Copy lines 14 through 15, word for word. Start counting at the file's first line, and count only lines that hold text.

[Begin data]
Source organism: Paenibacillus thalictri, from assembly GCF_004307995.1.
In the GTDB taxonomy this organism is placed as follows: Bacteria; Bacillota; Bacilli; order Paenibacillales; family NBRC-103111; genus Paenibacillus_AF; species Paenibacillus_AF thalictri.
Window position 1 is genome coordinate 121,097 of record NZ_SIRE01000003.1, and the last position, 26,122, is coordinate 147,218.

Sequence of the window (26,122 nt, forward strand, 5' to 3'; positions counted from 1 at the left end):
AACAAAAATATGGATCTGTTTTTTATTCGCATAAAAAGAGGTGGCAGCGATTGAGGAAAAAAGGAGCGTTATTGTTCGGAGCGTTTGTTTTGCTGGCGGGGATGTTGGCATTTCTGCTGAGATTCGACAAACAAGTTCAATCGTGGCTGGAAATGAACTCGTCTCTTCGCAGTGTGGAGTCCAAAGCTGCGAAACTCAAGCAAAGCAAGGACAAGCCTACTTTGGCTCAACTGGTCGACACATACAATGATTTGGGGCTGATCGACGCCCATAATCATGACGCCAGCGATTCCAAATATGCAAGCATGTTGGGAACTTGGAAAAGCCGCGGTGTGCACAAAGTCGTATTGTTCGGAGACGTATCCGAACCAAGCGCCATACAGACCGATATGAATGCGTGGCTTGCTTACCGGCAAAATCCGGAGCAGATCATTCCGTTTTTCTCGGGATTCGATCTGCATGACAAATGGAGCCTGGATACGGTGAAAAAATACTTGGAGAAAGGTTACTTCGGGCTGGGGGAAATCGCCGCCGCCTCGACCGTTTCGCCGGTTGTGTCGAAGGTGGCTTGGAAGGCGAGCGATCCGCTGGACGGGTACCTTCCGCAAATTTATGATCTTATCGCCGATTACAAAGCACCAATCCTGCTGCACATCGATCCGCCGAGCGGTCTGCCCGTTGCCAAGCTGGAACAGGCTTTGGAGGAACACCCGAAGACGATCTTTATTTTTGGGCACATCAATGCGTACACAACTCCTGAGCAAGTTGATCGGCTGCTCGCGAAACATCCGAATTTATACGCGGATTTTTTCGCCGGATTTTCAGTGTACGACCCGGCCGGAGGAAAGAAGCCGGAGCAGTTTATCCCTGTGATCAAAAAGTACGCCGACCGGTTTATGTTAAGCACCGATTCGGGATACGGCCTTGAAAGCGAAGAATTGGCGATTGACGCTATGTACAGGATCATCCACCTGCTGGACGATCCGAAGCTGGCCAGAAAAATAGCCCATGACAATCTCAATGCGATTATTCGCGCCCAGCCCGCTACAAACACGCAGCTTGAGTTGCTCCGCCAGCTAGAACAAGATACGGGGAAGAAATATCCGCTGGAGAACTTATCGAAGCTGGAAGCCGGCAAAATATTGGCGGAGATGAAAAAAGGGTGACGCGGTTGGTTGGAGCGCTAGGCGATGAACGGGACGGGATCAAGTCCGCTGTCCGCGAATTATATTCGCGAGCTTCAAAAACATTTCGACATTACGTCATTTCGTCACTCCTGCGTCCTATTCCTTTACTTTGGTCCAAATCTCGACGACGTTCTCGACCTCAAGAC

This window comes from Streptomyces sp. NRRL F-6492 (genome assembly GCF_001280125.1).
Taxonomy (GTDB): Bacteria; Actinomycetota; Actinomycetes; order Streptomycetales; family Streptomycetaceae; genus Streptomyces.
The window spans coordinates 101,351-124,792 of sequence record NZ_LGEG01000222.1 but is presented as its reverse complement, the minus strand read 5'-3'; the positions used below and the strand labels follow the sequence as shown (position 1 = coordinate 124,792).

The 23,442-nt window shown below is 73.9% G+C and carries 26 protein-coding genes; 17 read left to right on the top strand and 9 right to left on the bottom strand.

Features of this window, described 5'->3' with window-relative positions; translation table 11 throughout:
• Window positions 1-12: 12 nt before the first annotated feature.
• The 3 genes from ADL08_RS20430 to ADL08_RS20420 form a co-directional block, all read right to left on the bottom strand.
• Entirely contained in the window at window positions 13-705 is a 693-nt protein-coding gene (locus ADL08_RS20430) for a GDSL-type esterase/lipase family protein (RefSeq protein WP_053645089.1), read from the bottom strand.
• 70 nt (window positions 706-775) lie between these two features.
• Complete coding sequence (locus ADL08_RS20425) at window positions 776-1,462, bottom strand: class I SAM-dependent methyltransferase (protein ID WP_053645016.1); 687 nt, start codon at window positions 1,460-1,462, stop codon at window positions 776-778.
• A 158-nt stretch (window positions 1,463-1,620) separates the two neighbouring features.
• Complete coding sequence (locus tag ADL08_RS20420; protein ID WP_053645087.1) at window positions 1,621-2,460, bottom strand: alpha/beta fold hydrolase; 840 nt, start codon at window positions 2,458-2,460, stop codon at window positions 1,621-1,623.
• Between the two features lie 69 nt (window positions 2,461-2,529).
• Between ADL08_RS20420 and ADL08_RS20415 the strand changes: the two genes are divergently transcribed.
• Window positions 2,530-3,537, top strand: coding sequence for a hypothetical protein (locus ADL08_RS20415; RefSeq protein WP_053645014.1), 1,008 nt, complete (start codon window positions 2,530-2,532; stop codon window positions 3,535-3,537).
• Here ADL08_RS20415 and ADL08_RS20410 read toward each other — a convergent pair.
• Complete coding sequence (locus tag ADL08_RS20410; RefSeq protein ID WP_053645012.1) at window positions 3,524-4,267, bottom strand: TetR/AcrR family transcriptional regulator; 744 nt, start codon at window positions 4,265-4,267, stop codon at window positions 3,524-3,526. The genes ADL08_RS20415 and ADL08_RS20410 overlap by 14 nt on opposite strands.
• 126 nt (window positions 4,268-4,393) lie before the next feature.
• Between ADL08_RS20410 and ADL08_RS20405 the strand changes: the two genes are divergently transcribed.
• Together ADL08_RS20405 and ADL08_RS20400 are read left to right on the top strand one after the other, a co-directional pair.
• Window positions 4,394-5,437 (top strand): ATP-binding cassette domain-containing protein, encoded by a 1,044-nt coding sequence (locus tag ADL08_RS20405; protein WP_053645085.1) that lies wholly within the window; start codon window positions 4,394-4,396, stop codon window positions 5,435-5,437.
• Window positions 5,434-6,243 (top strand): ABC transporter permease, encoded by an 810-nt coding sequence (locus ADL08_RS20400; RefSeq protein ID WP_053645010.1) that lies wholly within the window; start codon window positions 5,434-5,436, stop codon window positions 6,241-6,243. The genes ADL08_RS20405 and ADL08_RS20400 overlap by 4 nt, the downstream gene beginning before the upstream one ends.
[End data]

• 70 nt (window positions 706-775) lie between these two features.
• Complete coding sequence (locus ADL08_RS20425) at window positions 776-1,462, bottom strand: class I SAM-dependent methyltransferase (protein ID WP_053645016.1); 687 nt, start codon at window positions 1,460-1,462, stop codon at window positions 776-778.